Dawn of 'Lionomics' promises new era of prosperity for China
Richard Harris says the new liberalised policies dubbed 'Lionomics' promise to be a potent force, delivering more prosperity for the people and powering China to new heights
China is formulating a new set of economic policies designed to support an economy that is growing at an astounding 7.7 per cent per annum, with inflation in single digits and acceptable unemployment. These new policy options will become known as "Lionomics" - the economics of Premier Li Keqiang .
An economy measured in those terms is not naturally regarded as being ailing - but China's transition from a very high-growth to a mature economy requires support. As the world's second-largest economy, China can no longer be described as emerging. It may be young, it may be growing fast, it may have an export-led economy; but it is no longer emerging.
Simple maths tells us that 1.3 billion people cannot grow at 10 per cent a year indefinitely without overpowering the planet. President Xi Jinping said recently that the days of "ultra-high-speed growth" were over and no longer desirable. Li is tasked to deliver manageable debt, low inflation, steady growth and a strong currency. This new leadership has plenty on its plate.
Xi is encouraging the ideal of the Chinese Dream - the pursuit of co-operation by inspiring a revival of pride in the country. But Li has to deliver the American Dream - of wealth and prosperity. Hard policies are as yet few, but the recent State Council statement gave a few hints of the main thrust of Lionomics. He has set the scene for as bold a reform in the economics agenda as ever in China's history.
Lionomics concentrates so far on two major areas of economic policy. The first is a surprising commitment to relax the capital account. In simple terms, this means relaxing the controls leading to the free floating of the renminbi. I have long argued that one of the quickest ways of doing this is to combine the Hong Kong dollar with the offshore renminbi to produce a "stepping-stone currency". In the meantime, Lionomics means widening the bands that collar the renminbi's value to the US dollar. Relaxing currency controls would enhance China's credibility on the economic world stage that even its very size cannot do alone.
Lionomics is also hinting that interest rates will be set by the market. This would mitigate profligate, corruption-inducing spending on state-sponsored projects and would make the use of capital more efficient. Easing capital controls would allow easier investment by Chinese overseas - and by implication the reverse.
The second major thrust of Lionomics is deregulation of the archaic approval system. This would not only increase economic efficiency but would reduce systemic corruption opportunities.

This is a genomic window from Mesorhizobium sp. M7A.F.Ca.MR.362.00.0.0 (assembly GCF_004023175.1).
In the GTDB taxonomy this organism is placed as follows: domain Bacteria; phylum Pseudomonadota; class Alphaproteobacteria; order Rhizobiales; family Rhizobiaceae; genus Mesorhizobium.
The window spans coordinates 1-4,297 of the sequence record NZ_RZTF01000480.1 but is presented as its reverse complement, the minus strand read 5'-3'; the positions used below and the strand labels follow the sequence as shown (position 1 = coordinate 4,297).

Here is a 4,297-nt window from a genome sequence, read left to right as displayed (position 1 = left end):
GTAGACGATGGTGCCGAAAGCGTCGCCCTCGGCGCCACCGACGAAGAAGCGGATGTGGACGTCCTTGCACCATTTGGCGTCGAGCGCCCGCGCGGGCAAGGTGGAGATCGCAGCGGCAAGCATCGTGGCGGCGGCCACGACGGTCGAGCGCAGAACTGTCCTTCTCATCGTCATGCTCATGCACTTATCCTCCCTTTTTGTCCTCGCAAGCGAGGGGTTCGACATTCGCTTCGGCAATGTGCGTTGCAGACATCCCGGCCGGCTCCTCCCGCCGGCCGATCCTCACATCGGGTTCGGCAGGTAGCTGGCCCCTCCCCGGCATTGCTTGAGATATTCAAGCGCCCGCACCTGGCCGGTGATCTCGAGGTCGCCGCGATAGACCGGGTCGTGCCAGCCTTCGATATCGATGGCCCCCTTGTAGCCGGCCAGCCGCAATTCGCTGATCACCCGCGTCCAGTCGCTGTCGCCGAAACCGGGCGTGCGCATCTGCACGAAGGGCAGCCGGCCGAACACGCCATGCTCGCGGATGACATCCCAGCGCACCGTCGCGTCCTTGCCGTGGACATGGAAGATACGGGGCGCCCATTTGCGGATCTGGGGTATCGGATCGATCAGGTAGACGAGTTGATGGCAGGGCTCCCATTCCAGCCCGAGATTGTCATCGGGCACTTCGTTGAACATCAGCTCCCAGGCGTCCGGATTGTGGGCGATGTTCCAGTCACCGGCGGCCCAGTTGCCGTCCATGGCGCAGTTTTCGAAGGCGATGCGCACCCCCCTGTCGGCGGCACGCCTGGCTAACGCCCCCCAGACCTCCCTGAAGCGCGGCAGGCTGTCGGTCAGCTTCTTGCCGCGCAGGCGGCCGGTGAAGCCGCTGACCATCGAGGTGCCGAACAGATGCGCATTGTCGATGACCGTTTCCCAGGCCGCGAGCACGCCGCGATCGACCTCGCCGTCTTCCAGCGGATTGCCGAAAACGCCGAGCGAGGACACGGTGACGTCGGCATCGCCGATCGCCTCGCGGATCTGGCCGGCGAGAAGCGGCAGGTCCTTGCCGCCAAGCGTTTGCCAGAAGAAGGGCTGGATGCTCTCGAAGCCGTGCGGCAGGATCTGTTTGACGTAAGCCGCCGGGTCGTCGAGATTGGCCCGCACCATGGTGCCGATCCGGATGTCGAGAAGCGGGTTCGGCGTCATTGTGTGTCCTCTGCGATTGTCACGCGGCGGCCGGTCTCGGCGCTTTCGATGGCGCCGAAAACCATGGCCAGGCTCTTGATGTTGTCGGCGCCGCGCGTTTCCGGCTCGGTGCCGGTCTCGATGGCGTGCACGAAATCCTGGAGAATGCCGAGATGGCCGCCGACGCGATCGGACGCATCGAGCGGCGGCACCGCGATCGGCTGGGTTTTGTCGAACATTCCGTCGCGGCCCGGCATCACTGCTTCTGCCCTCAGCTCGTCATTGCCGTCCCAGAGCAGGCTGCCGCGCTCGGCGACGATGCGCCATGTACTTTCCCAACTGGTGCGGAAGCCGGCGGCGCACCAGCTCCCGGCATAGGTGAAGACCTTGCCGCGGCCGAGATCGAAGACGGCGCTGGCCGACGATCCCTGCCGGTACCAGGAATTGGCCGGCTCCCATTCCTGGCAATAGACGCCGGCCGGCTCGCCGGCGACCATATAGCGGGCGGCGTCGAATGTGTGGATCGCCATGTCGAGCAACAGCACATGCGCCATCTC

This hint from the State Council indicates that Lionomics is sailing deliciously close to supply-side economic reform, which seeks to lower the barriers to economic activity. China's waxy, regulation-bound economy is ripe for freeing up; increasing productivity and reducing the cost of making goods and services by increasing efficiency and removing hidden, wasted costs.
Thatcherism released a great deal of supply-side economic energy by privatising state-owned industries in Britain, moving the responsibility of growth from bureaucrats to incentivised business managers. Being privately owned will make it easier for Chinese companies to expand overseas. The Communist Party might be close to this move - for, in today's marketplace, top-down regulation controls the economy, not share ownership.
The supply-side wish list includes simplifying the tax code, drafting modern bankruptcy and company law, and relaxing the hated hukou system, which will minimise labour exploitation and increase the renminbi in the ordinary worker's pocket. Premier Li is committed to pushing wealth down the economy - by forcing it down rather than through trickle down.
Lionomics does not want to be known for wasting money supporting declining industries. It does not want to follow Abenomics down the money-printing route, for there lies the way to debt addiction and disaster. Lionomics must reform the local government financing system, which lent as recklessly as a Greek bank to a Spanish golf course developer. It might include judicious infrastructure spending, relieving gridlock in Beijing and other major cities, cleaning the environment and building low-cost housing for those millions who cannot afford private apartments. All of these actions would make the economy work better.
We are merely at the dawn of Lionomics but, if the premier can execute, it will be a potent force. The successful development of the biggest economy in the world will have a historical impact on us all. That alone means that we will be hearing much more about Lionomics.
Richard Harris is the chief executive of Port Shelter Investment Management